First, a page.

Creighton University Campus: 10/09; 283; 185; noted 183 leaving Wareham building chimney just before sun-rise
Creighton University Campus: 10/10; 284; 157; minimal count of 65, 4, 88 caught leaving Wareham chimney just prior to dawn
Benson: 10/10; 284; 132; 127 into 4.5x4.5 bricks chimney at Immanuel Lutheran Church at 2725 North 60th Avenue; 5 elsewhere in the business district
Blackstone District: 10/11; 285; 108; 2, 14, 8, 4, 40, 37, 3 into 4.5x4.5 chimney at the Colonial hotel; also one seen into Tadousac apartment house, not included in number tally; done by 7:05 p.m. on a cloudy evening
Creighton University Campus: 10/11; 285; 289; 106, 142, 38, 3 departing 7.5x7.5 bricks chimney of Wareham in the first of the morning
Elmwood East Neighborhood: 10/12; 286; 120; 2, 102, 14, 3; into the chimney at Central Presbyterian Church at 55th and Leavenworth; done by 7:15 p.m.
Elmwood East Neighborhood: 10/13; 287; 130; 1, 2, 1, 4, 25, 86, 8, 4; counted at most ca. 20, then about 7 p.m. the bunch arrived and were within the chimney in 10 minutes
Old Market: 10/14; 288; 65; ca. 65 total; 3 into chimney at Barry O's pub, 4 into chimney at Upstream at 11th and Jackson, and 3-4 into Bull Durham building at 1019 Leavenworth
Elmwood East Neighborhood: 10/15; 289; 132; 2, 1, 3, 110, 6, 7, 3 into chimney at Central Presbyterian Church; done by 7 p.m.
Hanscom Park neighborhood: 10/15; 289; 5; about 9:20 a.m. from buildings to the north; not seen coming from chimneys while watching for some time
Downtown Omaha: 10/16; 290; 33 caught leaving chimney at west side; 100 south 11th Street
Old Market: 10/16; 290; 104; 46, 31, 27 left chimney at Upstream building in the a.m.; then many returned into chimney on a morning with chilly temperatures in the mid-30s
Blackstone District: 10/16; 290; 54; 54 into tallist 7x7 chimney at 3819 Jones street, formerly Columbian School Apartments built in the 1890s; done by ca. 6:50, with a temp of 52o, a few minutes after sunset
Elmwood East Neighborhood: 10/17; 291; 136; 50, 60, 20, 6; 22 first bunch, then twice that; whole bunch gathered and flew about for a few minutes; whole bunch in within a couple of minutes.

A unique happening took place after the swifts initially entered this oft used chimney. Within a minute after all the swifts had entered the chimney, at least 80-90 were seen leaving the roost and going northward to some other nearby place ... probably the chimney of a house. The alternate chimney was not located during a quick bike-about, since the birds' destination not visible as it some time post-dusk. Obviously the swifts left the chimney since it was not suitable for the night. Perhaps the heating apparatus for the building was being used with cooler temperatures, making the confines of the brick chimney too uncomfortable.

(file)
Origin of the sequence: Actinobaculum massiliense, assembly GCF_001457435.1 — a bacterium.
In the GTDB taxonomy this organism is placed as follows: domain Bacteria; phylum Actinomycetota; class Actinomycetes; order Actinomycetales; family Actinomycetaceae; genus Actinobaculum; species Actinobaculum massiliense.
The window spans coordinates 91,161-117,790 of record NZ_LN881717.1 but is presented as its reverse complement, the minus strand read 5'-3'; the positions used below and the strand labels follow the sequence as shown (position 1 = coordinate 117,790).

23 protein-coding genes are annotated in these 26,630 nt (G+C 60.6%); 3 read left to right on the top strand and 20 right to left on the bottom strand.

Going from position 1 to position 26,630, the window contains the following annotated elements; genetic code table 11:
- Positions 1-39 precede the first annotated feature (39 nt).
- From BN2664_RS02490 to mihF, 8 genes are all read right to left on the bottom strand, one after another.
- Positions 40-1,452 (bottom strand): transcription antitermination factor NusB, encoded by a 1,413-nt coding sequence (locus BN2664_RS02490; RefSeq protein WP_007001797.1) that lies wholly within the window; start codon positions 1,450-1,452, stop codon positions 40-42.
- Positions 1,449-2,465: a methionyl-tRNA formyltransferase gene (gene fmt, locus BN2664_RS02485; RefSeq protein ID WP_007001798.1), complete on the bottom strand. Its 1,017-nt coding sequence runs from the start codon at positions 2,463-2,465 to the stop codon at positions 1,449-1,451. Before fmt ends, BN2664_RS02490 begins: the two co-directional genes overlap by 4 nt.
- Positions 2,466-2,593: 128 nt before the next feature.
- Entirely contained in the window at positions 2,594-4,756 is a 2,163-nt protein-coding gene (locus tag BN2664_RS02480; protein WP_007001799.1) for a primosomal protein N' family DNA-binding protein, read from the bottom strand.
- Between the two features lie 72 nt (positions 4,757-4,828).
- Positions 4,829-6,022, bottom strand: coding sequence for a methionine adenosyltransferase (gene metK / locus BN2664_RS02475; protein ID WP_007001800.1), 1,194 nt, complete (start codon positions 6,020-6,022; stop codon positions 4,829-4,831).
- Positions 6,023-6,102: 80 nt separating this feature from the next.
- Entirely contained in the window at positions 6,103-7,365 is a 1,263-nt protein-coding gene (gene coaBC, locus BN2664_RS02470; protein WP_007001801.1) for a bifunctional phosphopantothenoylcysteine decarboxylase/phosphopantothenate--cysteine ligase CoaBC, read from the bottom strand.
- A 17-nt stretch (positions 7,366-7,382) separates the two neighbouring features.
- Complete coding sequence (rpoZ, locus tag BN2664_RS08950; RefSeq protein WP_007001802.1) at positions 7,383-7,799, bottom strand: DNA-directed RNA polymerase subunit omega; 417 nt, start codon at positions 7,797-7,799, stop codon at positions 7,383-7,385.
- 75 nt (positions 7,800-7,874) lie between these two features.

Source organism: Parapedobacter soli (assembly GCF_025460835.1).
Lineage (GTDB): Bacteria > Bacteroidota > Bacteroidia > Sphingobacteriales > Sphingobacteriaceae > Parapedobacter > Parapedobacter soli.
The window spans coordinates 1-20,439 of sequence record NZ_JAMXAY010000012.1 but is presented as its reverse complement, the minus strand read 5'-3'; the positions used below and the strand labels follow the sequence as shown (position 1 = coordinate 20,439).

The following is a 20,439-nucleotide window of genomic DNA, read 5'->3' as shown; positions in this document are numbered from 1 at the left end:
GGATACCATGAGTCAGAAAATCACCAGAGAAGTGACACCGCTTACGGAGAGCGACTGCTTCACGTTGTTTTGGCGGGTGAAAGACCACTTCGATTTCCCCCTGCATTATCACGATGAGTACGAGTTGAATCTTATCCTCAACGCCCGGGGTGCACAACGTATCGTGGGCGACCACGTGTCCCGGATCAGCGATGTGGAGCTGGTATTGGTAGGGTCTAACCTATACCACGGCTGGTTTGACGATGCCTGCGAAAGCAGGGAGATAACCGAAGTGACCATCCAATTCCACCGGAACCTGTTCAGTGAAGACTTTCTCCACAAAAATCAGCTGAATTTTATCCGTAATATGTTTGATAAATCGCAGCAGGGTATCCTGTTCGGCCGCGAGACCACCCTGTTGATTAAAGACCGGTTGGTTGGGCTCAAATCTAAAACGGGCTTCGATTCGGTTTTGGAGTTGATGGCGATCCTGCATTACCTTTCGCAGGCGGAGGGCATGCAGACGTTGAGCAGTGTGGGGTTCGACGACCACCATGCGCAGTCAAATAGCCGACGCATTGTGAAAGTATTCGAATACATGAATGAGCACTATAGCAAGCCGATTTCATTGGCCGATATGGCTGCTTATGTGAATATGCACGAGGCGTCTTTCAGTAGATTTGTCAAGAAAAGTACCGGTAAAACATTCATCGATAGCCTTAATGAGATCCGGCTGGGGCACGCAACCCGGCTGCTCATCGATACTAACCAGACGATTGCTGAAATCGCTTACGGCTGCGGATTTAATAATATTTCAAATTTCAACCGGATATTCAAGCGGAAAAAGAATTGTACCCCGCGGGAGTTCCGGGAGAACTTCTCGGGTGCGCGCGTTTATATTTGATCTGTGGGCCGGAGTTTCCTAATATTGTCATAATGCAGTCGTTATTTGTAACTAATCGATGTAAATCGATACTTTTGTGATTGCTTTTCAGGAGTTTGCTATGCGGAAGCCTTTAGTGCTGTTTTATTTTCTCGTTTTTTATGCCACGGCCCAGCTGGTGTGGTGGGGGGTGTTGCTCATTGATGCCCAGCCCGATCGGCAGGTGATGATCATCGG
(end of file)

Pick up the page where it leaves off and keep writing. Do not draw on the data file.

Benson: 10/18; 292; 25; 25-30 total; 10 into Immanuel Lutheran church on the south side; 5 into 6005 Maple Street; others in immediate vicinity; evening sunset temperature was 58o. The roosting activity was done by about 7 p.m.

There were no subsequent sightings of swifts around the city.

End-of-Season Roost Numbers

In considering the final counts for localities where the bugeaters were known to roost, there were several hundred swifts that were present in the final days of their occurrence during the season. There were probably at least 400 at the locales that were surveyed, with an additional number of birds at other places where there are chimneys suitable for roosting (i.e., Drake neighborhood, west Old Market, near south of downtown, south Omaha business district, etc.).

Although the numbers observed are notably less than the extent of flocks present from late August to mid-September, the continued counts exceeding hundreds of swifts at a single roost site, indicates the value of various chimneys for seasonal use by migrating birds.

The birds seen using chimneys on the evening of the 18th, and their certain departure on the following date, correlates with the last known date of occurrence in the Omaha metropolitan area. Based on an evaluation of nearly 1500 records, the last date of occurrence had been October 19th, so the swifts leaving Benson would have been on the same date.

Chimney Swifts will return to the river city in mid-April next year.

Morning view of chimney at Duchesne Academy of the Sacred Heart, which has been consistently used for roosting.